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Fernwood Publishing Company

Papergirl
9781773631295 Paperback, Trade English Juvenile: Age (years) from 9 - 12 JUVENILE FICTION / Historical / Canada / Post-Confederation Apr 01, 2019
$13.00 CAD
Forthcoming 6 x 0.25 x 9 in 100 pages Fernwood Publishing Roseway Publishing

Ten-year-old Cassie lives with her working-class family in 1919 Winnipeg. The Great War and Spanish Influenza have taken their toll, and workers in the city are frustrated with low wages and long hours. When they orchestrate a general strike, Cassie — bright, determined and very bored at school — desperately wants to help.

She begins volunteering for the strike committee as a papergirl, distributing the strike bulletin at Portage and Main, and from her corner, she sees the strike take shape. Threatened and taunted by upper-class kids, and getting hungrier by the day, Cassie soon realizes that the strike isn’t just a lark — it’s a risky and brave movement.

With her impoverished best friend, Mary, volunteering in the nearby Labour Café, and Cassie’s police officer brother in the strike committee’s inner circle, Cassie becomes increasingly furious about the conditions that led workers to strike.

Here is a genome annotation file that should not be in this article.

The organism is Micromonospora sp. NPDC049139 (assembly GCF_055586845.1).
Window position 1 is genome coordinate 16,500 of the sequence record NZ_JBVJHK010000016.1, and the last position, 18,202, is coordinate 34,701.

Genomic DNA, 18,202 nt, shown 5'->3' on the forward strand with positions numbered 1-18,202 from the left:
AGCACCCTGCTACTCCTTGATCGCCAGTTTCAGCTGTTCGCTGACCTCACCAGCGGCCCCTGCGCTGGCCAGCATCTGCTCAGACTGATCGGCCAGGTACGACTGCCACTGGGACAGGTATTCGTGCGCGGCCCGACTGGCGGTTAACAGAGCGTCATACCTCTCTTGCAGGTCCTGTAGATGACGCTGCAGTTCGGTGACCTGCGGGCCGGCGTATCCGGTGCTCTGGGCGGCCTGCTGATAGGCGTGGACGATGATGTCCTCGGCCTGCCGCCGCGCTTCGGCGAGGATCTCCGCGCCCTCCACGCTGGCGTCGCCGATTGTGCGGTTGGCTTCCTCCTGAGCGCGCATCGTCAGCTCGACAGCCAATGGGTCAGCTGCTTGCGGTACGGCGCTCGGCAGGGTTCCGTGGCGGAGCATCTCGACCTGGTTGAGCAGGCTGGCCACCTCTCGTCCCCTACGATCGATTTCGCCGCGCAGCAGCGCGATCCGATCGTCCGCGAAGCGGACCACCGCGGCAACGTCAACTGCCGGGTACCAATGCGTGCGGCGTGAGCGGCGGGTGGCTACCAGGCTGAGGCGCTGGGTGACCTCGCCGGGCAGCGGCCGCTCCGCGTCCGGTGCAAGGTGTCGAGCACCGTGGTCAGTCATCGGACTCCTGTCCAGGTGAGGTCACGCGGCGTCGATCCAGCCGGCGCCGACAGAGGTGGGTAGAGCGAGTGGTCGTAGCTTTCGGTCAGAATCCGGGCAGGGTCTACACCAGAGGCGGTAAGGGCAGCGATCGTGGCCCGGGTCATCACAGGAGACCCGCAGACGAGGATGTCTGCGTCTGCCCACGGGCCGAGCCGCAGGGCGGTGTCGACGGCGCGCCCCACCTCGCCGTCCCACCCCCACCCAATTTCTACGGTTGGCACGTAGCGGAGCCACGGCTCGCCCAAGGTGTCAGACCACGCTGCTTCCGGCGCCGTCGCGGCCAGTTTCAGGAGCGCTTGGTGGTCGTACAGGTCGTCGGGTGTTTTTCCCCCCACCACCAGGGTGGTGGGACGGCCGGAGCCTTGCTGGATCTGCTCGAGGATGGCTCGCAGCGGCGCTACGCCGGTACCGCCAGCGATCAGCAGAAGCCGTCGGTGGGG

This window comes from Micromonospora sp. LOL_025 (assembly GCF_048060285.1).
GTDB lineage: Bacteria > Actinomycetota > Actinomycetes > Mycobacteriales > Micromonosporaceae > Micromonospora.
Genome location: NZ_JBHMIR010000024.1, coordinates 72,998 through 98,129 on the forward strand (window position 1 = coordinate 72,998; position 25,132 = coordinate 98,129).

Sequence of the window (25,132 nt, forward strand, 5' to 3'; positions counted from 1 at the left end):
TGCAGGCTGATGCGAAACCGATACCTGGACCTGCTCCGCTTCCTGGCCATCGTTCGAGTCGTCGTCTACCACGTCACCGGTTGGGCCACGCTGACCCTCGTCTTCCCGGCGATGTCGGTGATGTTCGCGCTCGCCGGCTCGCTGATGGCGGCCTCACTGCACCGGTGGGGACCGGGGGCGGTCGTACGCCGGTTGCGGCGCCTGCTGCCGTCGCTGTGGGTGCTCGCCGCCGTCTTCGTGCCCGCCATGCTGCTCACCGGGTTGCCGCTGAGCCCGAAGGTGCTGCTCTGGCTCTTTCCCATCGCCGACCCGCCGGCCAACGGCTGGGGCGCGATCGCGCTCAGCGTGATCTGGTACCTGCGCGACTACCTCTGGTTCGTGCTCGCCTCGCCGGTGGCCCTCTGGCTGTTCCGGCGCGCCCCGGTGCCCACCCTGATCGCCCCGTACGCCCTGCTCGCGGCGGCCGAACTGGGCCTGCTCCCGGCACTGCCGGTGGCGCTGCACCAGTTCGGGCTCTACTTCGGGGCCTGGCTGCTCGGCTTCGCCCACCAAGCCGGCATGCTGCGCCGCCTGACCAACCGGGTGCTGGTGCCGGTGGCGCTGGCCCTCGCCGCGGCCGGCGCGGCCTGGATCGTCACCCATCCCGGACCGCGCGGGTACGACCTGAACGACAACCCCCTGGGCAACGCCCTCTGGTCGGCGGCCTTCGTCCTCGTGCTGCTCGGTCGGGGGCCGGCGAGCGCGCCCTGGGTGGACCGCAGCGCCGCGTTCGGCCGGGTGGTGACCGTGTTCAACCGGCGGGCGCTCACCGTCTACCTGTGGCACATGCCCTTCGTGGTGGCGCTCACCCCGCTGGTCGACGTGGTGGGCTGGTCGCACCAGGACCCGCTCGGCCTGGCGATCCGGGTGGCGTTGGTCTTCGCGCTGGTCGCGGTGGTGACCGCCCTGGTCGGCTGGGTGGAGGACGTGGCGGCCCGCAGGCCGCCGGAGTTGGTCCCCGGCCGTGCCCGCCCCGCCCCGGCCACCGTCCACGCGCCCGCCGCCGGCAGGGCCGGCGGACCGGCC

When an enormous but peaceful demonstration turns into a violent assault on Bloody Saturday, Cassie is changed forever.

Lively and engaging, this novel is a celebration of solidarity, justice and one brave papergirl.

Melinda McCracken (1940–2002) was a Manitoba author, journalist, poet and filmmaker. During her career, she wrote for the Winnipeg Free Press, Weekend Magazine, Toronto Star, Globe and Mail, Rolling Stone, Chatelaine _and _Maclean’s. She is also the author of Memories Are Made of This. She wrote Papergirl in 1980–81, after her daughter, Molly, was born. Melinda had a strong interest in social justice, feminism and everyday people’s history.

Penelope Jackson is a writer and editor living in Halifax, Nova Scotia.

The (mis)adventures of teenagers Cassie Hopkins and her sidekick Mary Smith during the Winnipeg General Strike are very engaging and will appeal to many students as the serious social themes tackled in the narrative are just as relevant today as they were in 1919.

- Nancy Janelle, Principal, Seven Oaks Met School

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